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AA 587 Tail Fin In Jamaica Bay?  
User currently offlineFlashmeister From United States of America, joined Apr 2000, 2900 posts, RR: 6
Posted (12 years 8 months 2 weeks 2 days 6 hours ago) and read 2278 times:
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Does anyone else think it strange that the rudder and tail fin of 587 was recovered from Jamaica Bay?

I would think that an engine separation and/or the hydraulic havok that it would wreak should leave the tail fin intact, and that it would therefore be found near the rest of the main debris field.

It could be that the engine went up and over the wing, but would it have then flew back at an angle to strike the fin and literally knock it off?

From the video I saw on MSNBC, the fin looked intact. The rudder tab was gone, but otherwise it was in good shape. No big dents or holes. The AA decal was even in good shape.

Does anyone else find this odd?

20 replies: All unread, jump to last
 
User currently offlineJaysit From , joined Dec 1969, posts, RR:
Reply 1, posted (12 years 8 months 2 weeks 2 days 6 hours ago) and read 2083 times:

I do.
I was just wondering why the tail fin separated before impact.
Also, apparently it was reported that one of the wings fell off before the fuselage hit the ground. I find that rather odd too.


User currently offlineHeavymetal From , joined Dec 1969, posts, RR:
Reply 2, posted (12 years 8 months 2 weeks 2 days 6 hours ago) and read 2053 times:

A catosrophic engine explosion and resulting fire could theoretically weaken the spar....I'm a little interested in how it happened so fast.

As to the tail, it was designed aerodynamically to have air flowing from forward to back. If the fuselage was falling sideways, the air pressure could easily snap it off.


User currently offlinePrebennorholm From Denmark, joined Mar 2000, 6385 posts, RR: 54
Reply 3, posted (12 years 8 months 2 weeks 2 days 5 hours ago) and read 1990 times:

If one wing came off before impact, then it could have snapped the fin.

The fin is quite lightweight and would stop and fall rather vertically, while the rather heavy wing would take an entirely different trajectory.

But that's pure speculation. I wonder that there are not a lot of people who actually saw these things happen.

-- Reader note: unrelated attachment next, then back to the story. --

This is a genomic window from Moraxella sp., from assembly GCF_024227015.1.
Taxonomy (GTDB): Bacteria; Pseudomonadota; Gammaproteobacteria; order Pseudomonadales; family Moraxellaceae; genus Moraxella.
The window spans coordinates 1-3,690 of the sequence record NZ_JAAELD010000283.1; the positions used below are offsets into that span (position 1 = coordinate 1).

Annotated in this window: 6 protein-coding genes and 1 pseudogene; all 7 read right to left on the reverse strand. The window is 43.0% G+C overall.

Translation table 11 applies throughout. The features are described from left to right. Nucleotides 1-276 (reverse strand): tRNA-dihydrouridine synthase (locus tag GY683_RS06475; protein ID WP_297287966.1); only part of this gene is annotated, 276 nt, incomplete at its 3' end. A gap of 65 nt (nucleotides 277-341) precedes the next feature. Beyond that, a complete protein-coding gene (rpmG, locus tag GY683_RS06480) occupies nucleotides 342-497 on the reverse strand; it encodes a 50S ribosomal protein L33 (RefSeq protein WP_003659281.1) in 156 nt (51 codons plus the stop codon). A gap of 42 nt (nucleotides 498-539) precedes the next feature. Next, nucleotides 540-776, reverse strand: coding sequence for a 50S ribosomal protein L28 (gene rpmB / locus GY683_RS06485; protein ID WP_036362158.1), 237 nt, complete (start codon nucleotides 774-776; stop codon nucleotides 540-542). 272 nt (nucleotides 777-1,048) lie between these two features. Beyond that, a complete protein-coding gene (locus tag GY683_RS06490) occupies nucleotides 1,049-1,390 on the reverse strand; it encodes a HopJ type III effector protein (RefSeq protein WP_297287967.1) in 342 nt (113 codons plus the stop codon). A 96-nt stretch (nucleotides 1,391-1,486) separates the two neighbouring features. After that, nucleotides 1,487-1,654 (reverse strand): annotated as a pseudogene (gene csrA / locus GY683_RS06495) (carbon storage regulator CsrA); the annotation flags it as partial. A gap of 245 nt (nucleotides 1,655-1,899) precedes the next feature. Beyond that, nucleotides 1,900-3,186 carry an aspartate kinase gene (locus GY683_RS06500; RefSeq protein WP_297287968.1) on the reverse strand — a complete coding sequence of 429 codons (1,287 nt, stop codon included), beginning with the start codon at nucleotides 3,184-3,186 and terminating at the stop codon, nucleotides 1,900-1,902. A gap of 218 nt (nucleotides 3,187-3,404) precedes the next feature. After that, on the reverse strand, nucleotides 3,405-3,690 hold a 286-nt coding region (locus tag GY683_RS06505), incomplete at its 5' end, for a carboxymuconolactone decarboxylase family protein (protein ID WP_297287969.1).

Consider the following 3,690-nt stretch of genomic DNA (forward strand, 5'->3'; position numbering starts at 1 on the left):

Always keep your number of landings equal to your number of take-offs, Preben Norholm
User currently offlineCrosswind From United Kingdom, joined Nov 2000, 2598 posts, RR: 58
Reply 4, posted (12 years 8 months 2 weeks 2 days 5 hours ago) and read 1954 times:
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[Link via PPRuNE]

Yes, the fin has been recovered from Jamaica Bay, however, from the photo you can see it is intact, but missing the rudder. It could have been thrown clear on impact, or more likely separated due to excessive aerodynamic loads in the dive to the ground.

Whatever, the fin being undamaged would suggests it was not a factor in the cause of the accident, wouldn't it?

Regards
CROSSWIND


User currently offlineArtsyman From United States of America, joined Feb 2001, 4745 posts, RR: 34
Reply 5, posted (12 years 8 months 2 weeks 2 days 4 hours ago) and read 1932 times:

I just fail to see how this could be a mechanical issue and not a terrorist issue. If the plane exploded in mid-air which is what it would take for the tail to be found as far away from the fuselage as it was, what made it explode ? uncontained engine failure wouldnt cause this, therefore I cant help but think it isnt a machanical failure

Jer


User currently offlineCrosswind From United Kingdom, joined Nov 2000, 2598 posts, RR: 58
Reply 6, posted (12 years 8 months 2 weeks 2 days 4 hours ago) and read 1903 times:
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Hi Artsyman!

I'm sure you're familiar with the JAL 747 that suffered a rear pressure-bulkead failiure - the plane crashed into a mountain, the tail was found relatively undamaged many miles away in Tokyo Bay. Or what about the TWA 747 that exploded in mid-flight, everyone said "Another Lockerbie" because of the ferocity of the explosion and breakup. In the end the cause of the accident was an explosion in the centre fuel tank.

You can't draw inferences about the cause of an accident because of superficial evidence. As I said above, aerodynamic loads in an extreme dive, beyond the design limits of the aircraft could cause it to fail.